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What's behind our tire pressure gauge Ratings?

Experts at our National Testing and Research Center tested 11 models in tire pressure gauges to see which ones perform best.
We look for:
  • Overall score
    Overall score is based on weighted average of accuracy, ease of use, and durability.
  • Type

    Stick-type pressure gauges resemble a ballpoint pen are simple and compact, and don't need batteries. Pressure is read off of a sliding scale proportional to the air pressure.

    Digital gauges have an electronic LCD readout, like a pocket calculator's. That makes them easier to read than the scale on a stick-type gauge. Some digital readouts light up. That's handy for checking pressure in low-light conditions.

    Dial gauges, the other main type, have an analog dial like a clock face. Most are easy to read but those with an extension hose take two hands to operate. Some come with an extension hose, and they are often more feature-laden than pocket-sized gauges with a bleeder valve and dual-scale dial.

  • Accuracy
    Accuracy is based on a comparison of each model against a known calibrated master gauge at various pressures, and at cold, room, and hot temperatures. Cold and hot temperatures simulated storing the gauge in a car in winter and summer temperatures.
  • Ease of use
    Ease of use is primarily an assessment of pressure readability and how easy is it to take a pressure reading on an inflated tire.
  • Durability
    Each model was checked for accuracy after a drop test of approximately 30-inches from a table to judge durability.
  • Pressure range
    Pressure range is the working span of pressure measurement of the gauge.


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Recommended tire pressure gauges

Recommended tire pressure gauges are standout choices with high scores. They include CR Best Buys, which offer exceptional value. When narrowing your choices, weigh features, price, and attributes that matter to you.
  • Buying Guide
  • Price & Shop
Rolling resistance increases with underinflated tires, which can reduce fuel mileage by one mpg or more. Low pressure also makes tires wear out faster, and it can lead to tires overheating, risking a dangerous failure at speed. If you're looking for information about tire pressure gauges, Consumer Reports is your best resource. Consumer Reports’ tire pressure gauge reviews will give you honest buying advice that you can trust. Use our tire pressure gauge buying guide to discover which features are most important to consider. We also provide unbiased ratings and tire pressure gauge reviews to help you choose the best tire pressure gauge for your needs.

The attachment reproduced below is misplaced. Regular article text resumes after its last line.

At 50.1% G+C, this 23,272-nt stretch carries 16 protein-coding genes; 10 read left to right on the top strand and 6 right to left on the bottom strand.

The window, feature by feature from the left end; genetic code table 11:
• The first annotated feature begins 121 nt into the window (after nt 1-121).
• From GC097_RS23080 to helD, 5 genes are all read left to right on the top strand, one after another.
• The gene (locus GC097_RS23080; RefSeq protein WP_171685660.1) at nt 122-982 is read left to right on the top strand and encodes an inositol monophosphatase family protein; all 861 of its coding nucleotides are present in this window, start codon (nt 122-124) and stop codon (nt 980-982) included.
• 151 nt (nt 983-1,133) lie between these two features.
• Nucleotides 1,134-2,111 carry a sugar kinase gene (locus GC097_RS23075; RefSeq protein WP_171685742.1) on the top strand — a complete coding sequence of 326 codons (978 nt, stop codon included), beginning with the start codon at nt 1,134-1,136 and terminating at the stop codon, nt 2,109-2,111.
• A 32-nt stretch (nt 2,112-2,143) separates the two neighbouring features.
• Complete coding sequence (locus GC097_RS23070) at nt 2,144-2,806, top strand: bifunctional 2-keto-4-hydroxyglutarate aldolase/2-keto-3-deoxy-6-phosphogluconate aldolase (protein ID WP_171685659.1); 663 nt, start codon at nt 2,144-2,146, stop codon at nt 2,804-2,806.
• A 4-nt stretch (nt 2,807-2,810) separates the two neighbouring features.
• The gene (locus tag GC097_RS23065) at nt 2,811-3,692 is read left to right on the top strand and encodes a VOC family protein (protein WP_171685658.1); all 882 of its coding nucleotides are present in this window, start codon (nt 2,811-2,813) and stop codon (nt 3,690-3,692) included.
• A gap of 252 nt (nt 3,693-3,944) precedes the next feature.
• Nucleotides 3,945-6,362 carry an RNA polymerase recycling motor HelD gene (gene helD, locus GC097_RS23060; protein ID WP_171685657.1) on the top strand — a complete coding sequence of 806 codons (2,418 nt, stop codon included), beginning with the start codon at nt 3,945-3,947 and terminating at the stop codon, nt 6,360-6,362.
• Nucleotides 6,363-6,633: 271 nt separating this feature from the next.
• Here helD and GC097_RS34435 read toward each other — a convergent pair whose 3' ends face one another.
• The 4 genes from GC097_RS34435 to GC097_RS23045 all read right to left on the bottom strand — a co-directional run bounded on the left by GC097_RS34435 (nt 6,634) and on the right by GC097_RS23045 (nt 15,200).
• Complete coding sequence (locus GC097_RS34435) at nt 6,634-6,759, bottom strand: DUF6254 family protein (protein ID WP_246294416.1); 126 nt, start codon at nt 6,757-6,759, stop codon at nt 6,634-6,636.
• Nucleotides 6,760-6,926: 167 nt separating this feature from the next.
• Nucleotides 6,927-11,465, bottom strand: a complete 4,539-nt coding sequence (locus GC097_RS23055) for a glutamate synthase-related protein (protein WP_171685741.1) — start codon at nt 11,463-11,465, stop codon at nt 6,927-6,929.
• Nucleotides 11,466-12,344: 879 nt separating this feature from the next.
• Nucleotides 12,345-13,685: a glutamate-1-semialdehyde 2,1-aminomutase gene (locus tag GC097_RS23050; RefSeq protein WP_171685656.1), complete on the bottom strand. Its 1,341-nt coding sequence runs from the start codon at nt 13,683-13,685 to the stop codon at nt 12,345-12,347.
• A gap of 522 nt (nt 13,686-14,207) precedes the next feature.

Tire pressure gauge buying guide

Keeping your car tires properly inflated is an easy maintenance chore that's vital to your safety. Under-inflated tires build up excess heat as you drive, which can result in tire failure. With too little air pressure, tires can also wear faster and unevenly, waste fuel, and negatively impact the vehicle's braking and handling. To help maintain tires in top condition, use a tire-pressure gauge to check the pressure of your tires at least once a month and before starting on any long trip. For an accurate read, make sure the car has been parked for three or more hours before checking the tire pressure.

Tire-pressure gauges are available at auto-parts stores, big-box stores, and other retailers, as well as online. We have found in our testing that good gauges for consumers typically cost $5 to $15. Keep the tire-pressure gauge in a protective sleeve, as cleanliness will ensure its longevity and accuracy. If a gauge is old, worn, or dirty, or it has been dropped, it may not be reliable and you should get a new one. For the nominal cost, it is a wise investment.

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